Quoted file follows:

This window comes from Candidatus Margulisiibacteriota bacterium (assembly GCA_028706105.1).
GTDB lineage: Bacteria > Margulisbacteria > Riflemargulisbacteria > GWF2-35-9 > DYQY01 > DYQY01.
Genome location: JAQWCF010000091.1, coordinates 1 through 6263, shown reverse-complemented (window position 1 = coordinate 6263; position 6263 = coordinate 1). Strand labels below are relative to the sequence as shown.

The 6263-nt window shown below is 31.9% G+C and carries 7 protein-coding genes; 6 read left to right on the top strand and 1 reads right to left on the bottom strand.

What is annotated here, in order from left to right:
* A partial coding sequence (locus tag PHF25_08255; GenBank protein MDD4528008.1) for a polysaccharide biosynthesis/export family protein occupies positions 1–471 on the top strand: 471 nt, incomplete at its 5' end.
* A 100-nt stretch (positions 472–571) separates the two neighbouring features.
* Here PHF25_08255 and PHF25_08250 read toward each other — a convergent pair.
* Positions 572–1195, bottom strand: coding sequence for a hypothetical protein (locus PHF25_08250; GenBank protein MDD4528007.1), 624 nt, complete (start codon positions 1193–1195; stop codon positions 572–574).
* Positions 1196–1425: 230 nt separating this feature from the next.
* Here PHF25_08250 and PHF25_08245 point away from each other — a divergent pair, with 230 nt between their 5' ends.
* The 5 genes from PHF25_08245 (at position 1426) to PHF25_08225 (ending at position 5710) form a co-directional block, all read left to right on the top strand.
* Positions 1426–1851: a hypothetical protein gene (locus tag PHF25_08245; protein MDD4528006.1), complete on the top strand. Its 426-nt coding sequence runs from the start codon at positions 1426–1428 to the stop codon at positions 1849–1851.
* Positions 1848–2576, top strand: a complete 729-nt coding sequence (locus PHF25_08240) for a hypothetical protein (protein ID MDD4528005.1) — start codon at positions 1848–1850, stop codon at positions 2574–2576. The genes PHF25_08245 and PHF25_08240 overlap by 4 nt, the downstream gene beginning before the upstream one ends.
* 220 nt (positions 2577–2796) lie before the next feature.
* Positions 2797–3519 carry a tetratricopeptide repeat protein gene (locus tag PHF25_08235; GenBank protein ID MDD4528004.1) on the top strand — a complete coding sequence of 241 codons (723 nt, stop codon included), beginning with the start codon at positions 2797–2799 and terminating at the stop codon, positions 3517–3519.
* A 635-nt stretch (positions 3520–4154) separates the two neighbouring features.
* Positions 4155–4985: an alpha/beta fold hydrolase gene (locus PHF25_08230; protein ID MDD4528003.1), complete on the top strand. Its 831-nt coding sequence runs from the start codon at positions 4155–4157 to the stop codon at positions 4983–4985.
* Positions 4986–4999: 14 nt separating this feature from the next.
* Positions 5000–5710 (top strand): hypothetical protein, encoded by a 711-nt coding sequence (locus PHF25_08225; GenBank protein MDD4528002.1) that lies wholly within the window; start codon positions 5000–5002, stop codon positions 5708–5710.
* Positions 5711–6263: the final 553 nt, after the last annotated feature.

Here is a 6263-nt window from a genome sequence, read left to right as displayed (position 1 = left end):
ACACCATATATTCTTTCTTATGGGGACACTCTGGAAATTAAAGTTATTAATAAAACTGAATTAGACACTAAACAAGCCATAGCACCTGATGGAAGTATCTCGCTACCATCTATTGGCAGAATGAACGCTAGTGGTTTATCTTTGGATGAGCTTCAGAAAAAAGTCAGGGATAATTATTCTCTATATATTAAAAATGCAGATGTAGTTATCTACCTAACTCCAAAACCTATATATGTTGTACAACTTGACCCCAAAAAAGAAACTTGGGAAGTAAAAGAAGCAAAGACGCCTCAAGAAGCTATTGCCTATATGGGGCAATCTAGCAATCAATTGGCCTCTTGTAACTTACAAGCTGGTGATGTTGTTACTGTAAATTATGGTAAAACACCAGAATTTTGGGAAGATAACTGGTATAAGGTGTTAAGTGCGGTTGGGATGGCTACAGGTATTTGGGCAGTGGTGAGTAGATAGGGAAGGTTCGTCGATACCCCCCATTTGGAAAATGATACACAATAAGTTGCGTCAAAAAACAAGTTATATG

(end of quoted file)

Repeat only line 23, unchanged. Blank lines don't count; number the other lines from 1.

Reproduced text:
ACACCATATATTCTTTCTTATGGGGACACTCTGGAAATTAAAGTTATTAATAAAACTGAATTAGACACTAAACAAGCCATAGCACCTGATGGAAGTATCTCGCTACCATCTATTGGCAGAATGAACGCTAGTGGTTTATCTTTGGATGAGCTTCAGAAAAAAGTCAGGGATAATTATTCTCTATATATTAAAAATGCAGATGTAGTTATCTACCTAACTCCAAAACCTATATATGTTGTACAACTTGACCCCAAAAAAGAAACTTGGGAAGTAAAAGAAGCAAAGACGCCTCAAGAAGCTATTGCCTATATGGGGCAATCTAGCAATCAATTGGCCTCTTGTAACTTACAAGCTGGTGATGTTGTTACTGTAAATTATGGTAAAACACCAGAATTTTGGGAAGATAACTGGTATAAGGTGTTAAGTGCGGTTGGGATGGCTACAGGTATTTGGGCAGTGGTGAGTAGATAGGGAAGGTTCGTCGATACCCCCCATTTGGAAAATGATACACAATAAGTTGCGTCAAAAAACAAGTTATATG